Making Yamahai Starter Culture
As a traditional sake brewing process, kimoto (traditional sake starter) making has been passed down for generations, creating a rich flavor that attracts many sake fans.
The rich flavor, however, used to be made through a severe process called yamaoroshi. In this process, koji, water and steamed rice were put in a barrel, and then kurabitos patiently mashed the mixture using a big tool called kai. Making this fermentation starter in cold winter was really a tough work.
In 1909, Mr. Kinichiro Kagi working for the National Institute for Brewing Studies discovered yamahai brewing style while making moto (fermentation starter), which was to let rice grains naturally dissolved by the power of enzymes of koji without requiring any hard yamaoroshi process. In the early 1910s, Mr. Kagi tested brewing at Kaeigura of the sake brewery SuehiroShuzo located in Aizu Wakamatsu for three years and finally established the yamahai brewing style with the help of toji and kurabitos. Since then, the yamahai-jikomi method has been passed down as kagishiki for over 100 years.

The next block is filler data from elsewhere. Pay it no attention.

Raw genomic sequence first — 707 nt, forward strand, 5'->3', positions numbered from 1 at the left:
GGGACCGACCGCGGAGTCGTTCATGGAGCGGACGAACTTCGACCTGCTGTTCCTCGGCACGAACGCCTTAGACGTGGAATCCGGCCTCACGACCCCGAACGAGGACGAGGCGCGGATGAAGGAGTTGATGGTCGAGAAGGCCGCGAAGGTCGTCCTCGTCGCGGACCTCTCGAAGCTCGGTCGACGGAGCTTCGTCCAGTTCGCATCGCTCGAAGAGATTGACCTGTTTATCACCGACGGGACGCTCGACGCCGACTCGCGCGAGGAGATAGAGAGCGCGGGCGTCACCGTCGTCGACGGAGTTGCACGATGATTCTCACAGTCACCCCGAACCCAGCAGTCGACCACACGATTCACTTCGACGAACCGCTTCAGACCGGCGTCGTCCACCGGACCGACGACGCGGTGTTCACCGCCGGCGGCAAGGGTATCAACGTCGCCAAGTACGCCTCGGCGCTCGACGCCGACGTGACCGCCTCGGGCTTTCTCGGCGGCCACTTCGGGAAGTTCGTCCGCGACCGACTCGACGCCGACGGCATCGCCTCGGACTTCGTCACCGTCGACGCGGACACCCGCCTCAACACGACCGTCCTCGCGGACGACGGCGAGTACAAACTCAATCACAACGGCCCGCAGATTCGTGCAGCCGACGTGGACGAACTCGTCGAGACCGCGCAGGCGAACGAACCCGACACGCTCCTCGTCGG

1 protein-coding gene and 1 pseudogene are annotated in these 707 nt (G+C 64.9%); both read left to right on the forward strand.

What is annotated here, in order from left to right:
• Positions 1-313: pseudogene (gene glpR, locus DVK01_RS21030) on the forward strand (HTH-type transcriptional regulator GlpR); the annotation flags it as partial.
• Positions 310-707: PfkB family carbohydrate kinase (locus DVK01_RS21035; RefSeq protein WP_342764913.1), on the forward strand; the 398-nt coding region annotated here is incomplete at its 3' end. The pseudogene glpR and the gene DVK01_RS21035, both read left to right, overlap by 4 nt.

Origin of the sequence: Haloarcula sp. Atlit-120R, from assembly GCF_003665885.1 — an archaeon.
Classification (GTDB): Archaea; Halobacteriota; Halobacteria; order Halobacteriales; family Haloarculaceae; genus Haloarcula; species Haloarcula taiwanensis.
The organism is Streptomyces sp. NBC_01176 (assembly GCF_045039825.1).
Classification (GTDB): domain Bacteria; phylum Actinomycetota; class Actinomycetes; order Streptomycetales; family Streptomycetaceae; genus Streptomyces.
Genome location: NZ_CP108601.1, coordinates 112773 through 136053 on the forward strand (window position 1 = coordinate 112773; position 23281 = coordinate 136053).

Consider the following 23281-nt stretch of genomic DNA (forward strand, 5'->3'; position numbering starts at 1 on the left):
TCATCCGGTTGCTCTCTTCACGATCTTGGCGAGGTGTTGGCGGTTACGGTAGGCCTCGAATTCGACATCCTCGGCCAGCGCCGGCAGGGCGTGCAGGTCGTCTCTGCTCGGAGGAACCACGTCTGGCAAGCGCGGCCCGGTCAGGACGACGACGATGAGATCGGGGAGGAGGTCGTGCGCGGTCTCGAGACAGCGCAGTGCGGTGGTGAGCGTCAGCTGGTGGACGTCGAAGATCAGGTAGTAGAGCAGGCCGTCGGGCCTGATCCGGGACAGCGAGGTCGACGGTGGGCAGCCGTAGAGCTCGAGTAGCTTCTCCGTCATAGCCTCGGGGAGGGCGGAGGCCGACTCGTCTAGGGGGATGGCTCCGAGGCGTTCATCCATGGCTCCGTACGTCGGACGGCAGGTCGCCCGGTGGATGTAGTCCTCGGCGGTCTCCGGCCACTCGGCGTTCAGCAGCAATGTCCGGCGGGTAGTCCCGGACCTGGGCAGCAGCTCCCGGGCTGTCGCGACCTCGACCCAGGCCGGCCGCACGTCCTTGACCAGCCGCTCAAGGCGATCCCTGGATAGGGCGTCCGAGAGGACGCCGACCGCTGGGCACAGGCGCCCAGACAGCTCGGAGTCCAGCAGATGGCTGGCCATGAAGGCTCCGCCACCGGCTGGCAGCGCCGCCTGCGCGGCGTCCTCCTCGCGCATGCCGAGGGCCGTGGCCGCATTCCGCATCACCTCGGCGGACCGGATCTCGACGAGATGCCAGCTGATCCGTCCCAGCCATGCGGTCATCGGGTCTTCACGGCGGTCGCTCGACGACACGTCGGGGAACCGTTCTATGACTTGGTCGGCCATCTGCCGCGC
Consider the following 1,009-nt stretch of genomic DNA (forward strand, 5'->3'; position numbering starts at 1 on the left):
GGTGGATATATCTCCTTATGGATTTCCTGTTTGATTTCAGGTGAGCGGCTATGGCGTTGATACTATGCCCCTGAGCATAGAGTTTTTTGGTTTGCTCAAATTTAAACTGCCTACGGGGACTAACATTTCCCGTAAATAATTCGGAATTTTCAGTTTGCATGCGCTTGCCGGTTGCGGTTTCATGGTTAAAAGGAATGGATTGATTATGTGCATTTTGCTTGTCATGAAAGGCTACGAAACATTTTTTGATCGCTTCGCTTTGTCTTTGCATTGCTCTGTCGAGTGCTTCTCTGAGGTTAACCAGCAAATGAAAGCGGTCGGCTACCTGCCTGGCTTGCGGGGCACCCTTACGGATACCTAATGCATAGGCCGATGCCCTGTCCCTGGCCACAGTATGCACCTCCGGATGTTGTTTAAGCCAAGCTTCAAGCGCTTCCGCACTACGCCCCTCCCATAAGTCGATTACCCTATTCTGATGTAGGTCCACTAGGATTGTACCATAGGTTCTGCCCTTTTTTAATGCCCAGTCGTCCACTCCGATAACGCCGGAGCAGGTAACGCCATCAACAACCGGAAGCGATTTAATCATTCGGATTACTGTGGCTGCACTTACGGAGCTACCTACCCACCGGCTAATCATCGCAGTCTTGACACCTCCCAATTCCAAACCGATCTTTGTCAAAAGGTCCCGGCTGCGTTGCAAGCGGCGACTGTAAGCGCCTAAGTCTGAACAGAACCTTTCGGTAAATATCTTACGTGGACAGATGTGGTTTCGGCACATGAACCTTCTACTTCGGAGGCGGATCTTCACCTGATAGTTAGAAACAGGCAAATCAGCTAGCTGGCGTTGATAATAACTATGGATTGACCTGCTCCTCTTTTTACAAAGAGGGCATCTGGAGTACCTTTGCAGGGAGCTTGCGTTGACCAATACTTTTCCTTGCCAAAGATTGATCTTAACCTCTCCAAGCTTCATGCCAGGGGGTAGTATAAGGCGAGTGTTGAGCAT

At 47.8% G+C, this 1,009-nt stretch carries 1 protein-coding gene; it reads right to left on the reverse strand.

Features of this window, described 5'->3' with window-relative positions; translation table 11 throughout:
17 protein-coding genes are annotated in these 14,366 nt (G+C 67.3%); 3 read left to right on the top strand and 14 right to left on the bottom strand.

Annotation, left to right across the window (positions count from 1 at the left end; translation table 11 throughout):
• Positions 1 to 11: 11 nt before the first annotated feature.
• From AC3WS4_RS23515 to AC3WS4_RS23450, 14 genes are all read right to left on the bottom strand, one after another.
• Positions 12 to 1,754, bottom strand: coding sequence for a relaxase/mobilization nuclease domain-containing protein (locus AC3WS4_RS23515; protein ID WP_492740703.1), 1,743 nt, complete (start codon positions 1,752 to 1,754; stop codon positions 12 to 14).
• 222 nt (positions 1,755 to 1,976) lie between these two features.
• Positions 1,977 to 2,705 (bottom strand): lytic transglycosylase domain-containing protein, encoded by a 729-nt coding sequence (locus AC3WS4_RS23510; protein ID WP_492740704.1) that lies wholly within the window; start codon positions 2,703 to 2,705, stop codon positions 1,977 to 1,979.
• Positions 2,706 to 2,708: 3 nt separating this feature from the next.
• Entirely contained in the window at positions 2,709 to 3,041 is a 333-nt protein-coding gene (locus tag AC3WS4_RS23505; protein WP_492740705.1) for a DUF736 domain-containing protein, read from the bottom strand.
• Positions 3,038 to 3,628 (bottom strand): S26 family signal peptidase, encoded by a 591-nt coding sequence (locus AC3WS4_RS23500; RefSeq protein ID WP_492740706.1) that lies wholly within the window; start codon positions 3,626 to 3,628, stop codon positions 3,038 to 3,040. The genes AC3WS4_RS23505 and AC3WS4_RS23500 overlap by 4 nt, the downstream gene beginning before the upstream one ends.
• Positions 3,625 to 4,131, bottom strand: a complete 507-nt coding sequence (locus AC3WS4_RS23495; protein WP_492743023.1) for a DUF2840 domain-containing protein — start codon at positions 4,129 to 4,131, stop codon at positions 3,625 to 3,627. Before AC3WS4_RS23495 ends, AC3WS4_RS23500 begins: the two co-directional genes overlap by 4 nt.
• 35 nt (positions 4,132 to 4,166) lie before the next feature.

Since yamaoroshi was ceased, it was called yamaoroshi haishi, and then shortened to simply yamahai. Yamahai is considered to create a rich- flavored sake.